One of the most powerful storms ever recorded has devastated parts of eastern Visayas in the central Philippines. Typhoon Haiyan struck on 8 November 2013.
Exploring the disaster in schools, whether in assemblies, tutor time or lessons, needs sensitivity and awareness. There needs to be dignity and compassion for those affected. There needs to be concern too for those who can only watch helplessly as human misery unfolds on television screens.
The following activities are suggested as ways that teachers might help students reflect, explore and share their thoughts.
Discuss the relief effort. A priority will be to find survivors and help provide them with the things they desperately need – water, shelter, food, clothing, medicines. Those who lost their lives also need special care: to be identified, so relatives can be informed, and for their remains to be treated respectfully and hygienically. Planners have to juggle priorities in difficult conditions when resources are limited and the needs are unlimited and overwhelming. How do students think they manage those priorities?
©Reuters/ AlertnetIn the hours and days after the disaster, the only way to access some of the worst-hit areas is by helicopter. Discuss what helicopters are good at. Bearing in mind the above priorities, make a list of what they can do well – surveying the scene, gathering information, alerting ground-based workers, delivering provisions. Identify what they are not so good at, such as burying bodies or asking survivors what they most urgently need. Who can best help with those?
A place to shelter
©Reuters/ AlertnetThose in the photograph are using the bus as their temporary home. Download the powerpoint image and invite students to identify three ways in which that is a good choice after the typhoon. Include basic essentials such as shelter and storage, as well as its location - it is on a road, so when relief teams are able to move by vehicle they won't be hard to find. Look at negatives too. How might it be worse than some of the alternatives? Note the electricity cables. What might happen when the power is reconnected? Invite students to say where they personally would prefer to be - in a makeshift tent with others in a reception centre, or in this bus. What does that say about what matters most to them?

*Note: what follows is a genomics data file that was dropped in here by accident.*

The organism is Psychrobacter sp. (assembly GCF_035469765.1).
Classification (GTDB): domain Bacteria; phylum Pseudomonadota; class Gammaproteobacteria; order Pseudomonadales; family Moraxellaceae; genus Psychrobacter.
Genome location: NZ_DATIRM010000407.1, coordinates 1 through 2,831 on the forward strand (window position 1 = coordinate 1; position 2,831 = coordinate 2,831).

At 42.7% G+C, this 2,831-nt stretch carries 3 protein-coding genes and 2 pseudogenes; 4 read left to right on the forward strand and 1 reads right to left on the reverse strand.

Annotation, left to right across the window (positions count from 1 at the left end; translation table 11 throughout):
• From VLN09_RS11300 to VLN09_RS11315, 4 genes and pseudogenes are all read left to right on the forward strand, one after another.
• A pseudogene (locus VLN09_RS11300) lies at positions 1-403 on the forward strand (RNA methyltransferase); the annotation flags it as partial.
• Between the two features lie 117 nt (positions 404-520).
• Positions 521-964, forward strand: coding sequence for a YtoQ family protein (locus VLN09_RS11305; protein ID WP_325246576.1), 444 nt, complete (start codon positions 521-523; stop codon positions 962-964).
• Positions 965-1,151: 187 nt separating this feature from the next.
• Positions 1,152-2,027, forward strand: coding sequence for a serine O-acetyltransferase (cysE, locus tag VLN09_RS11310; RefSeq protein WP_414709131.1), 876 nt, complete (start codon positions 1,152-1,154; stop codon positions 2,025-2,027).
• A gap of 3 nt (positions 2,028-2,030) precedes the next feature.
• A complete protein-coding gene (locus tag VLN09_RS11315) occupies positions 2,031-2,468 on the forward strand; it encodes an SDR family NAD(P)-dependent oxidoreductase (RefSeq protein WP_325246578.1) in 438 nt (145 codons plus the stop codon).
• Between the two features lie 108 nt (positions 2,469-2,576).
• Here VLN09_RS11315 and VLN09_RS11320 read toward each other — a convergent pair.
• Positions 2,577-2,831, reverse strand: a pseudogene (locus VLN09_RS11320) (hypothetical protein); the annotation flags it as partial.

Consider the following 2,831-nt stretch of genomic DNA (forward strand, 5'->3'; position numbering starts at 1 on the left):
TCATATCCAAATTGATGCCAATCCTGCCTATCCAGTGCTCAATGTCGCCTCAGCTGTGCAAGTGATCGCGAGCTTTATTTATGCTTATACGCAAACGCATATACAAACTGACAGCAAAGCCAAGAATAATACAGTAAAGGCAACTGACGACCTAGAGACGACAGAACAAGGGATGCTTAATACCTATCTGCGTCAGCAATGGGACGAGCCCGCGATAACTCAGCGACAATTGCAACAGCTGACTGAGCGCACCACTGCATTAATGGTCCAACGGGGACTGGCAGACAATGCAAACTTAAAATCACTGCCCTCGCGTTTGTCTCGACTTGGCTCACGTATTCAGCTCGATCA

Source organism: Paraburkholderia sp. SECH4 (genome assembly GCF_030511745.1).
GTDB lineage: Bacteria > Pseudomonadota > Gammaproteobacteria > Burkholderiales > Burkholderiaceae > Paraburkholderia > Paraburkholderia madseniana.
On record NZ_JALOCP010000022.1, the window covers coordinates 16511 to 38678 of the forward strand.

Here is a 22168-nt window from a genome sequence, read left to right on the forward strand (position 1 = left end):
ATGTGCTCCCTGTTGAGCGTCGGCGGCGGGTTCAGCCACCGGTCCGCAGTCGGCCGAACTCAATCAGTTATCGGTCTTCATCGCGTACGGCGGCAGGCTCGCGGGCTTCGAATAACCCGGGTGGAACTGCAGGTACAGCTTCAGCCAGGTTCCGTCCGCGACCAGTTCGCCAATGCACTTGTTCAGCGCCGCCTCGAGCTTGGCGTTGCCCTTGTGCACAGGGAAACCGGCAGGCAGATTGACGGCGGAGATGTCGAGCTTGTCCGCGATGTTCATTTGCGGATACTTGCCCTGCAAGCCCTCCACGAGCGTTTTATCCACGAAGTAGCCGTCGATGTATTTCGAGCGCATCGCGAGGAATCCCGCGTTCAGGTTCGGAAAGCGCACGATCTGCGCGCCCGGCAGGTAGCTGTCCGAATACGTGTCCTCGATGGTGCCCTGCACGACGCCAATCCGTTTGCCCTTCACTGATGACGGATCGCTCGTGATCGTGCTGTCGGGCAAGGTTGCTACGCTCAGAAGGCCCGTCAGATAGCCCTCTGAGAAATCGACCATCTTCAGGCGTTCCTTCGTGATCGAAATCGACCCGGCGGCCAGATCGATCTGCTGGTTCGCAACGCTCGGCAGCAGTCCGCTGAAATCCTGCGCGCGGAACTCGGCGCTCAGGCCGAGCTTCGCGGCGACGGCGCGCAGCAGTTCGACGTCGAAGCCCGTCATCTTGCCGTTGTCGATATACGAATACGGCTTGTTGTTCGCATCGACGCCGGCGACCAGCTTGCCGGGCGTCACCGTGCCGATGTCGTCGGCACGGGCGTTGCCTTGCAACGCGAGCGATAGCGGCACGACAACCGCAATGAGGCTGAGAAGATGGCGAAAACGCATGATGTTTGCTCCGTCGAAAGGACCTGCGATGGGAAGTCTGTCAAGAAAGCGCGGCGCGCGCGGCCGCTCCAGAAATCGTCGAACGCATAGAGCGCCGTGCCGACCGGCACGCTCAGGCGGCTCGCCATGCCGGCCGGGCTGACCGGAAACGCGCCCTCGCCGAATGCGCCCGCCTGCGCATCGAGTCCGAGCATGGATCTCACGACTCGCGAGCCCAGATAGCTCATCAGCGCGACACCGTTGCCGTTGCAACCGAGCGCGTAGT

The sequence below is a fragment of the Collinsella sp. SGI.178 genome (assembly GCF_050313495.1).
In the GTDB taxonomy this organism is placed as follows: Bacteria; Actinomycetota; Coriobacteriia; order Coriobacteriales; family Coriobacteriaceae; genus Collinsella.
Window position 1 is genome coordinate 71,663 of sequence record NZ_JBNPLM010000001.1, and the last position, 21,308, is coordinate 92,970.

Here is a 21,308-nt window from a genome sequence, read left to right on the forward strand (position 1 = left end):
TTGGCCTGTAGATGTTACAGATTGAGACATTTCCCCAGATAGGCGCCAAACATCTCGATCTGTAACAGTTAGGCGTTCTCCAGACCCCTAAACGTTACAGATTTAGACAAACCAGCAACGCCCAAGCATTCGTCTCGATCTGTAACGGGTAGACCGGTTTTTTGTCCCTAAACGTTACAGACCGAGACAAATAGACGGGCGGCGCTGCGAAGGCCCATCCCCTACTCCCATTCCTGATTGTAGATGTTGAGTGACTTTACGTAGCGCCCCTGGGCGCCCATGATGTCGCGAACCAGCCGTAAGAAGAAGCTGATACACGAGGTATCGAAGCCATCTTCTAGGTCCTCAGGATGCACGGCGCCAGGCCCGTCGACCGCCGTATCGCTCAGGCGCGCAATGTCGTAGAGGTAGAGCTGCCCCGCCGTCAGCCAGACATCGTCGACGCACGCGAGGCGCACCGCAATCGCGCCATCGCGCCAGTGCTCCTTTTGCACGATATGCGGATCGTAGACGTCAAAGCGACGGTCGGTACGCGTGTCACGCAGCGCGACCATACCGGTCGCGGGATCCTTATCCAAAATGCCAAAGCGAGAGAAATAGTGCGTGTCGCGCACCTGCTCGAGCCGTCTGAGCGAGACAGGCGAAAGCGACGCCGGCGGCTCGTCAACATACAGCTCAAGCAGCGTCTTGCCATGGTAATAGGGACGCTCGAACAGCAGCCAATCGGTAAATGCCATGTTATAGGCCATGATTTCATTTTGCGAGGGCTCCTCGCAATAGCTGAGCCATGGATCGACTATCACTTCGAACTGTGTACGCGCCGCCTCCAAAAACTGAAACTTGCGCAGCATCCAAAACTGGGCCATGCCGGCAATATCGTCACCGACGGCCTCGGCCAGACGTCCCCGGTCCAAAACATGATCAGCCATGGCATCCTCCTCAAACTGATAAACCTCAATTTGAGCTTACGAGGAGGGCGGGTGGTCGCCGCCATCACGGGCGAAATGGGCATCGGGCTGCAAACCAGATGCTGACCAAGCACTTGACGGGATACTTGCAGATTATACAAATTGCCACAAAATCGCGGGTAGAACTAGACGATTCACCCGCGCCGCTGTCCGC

Resilience after disaster
"Filipinos are used to hardship, and for those who have survived this terrible disaster they will stand up and come back fighting – although it may be difficult – with the resilience that has always shaped us." So wrote Rachel Obordo, a journalist living in London. What message would students send to her, and to her country's people.
Discovering that someone is alive can bring relief, even joy, in the midst of the devastation. Even finding that a loved-one has definitely not survived can bring an end to a kind of suffering that comes from uncertainty and fear. Ask students to think about how messages of people's whereabouts and safety might be passed on. After discussion, research online to find how it is being done following Typhoon Haiyan. Note that the Red Cross has asked people not to post personal information on social networking sites such as Facebook. Instead they suggest emailing details. Why?
Dignity and respect
People caught up in a devastating disaster are vulnerable and open to being filmed or photographed at the lowest point of their lives. They also show great fortitude and resilience in helping others and themselves. Media images show both sides. Ask students to describe a photograph or video sequence that, if they were the subject, they would definitely not want to be shown around the world. (Note, describe it, rather than display it.) In contrast, ask them to find an image that, if it were them, they would be happy to see circulated.
Tens of thousands of people left their homes and moved to evacuation centres as Typhoon Haiyan approached. Discuss the importance of responding to evacuation warnings. Each year 20 typhoons reach the Philippines. How might that affect some people's attitude to official warnings. Ask students how they would respond to someone who refused to leave their homes saying they would "sit out" the storm.
This resource was published on 11 November 2013 and written by PJ White of alt62.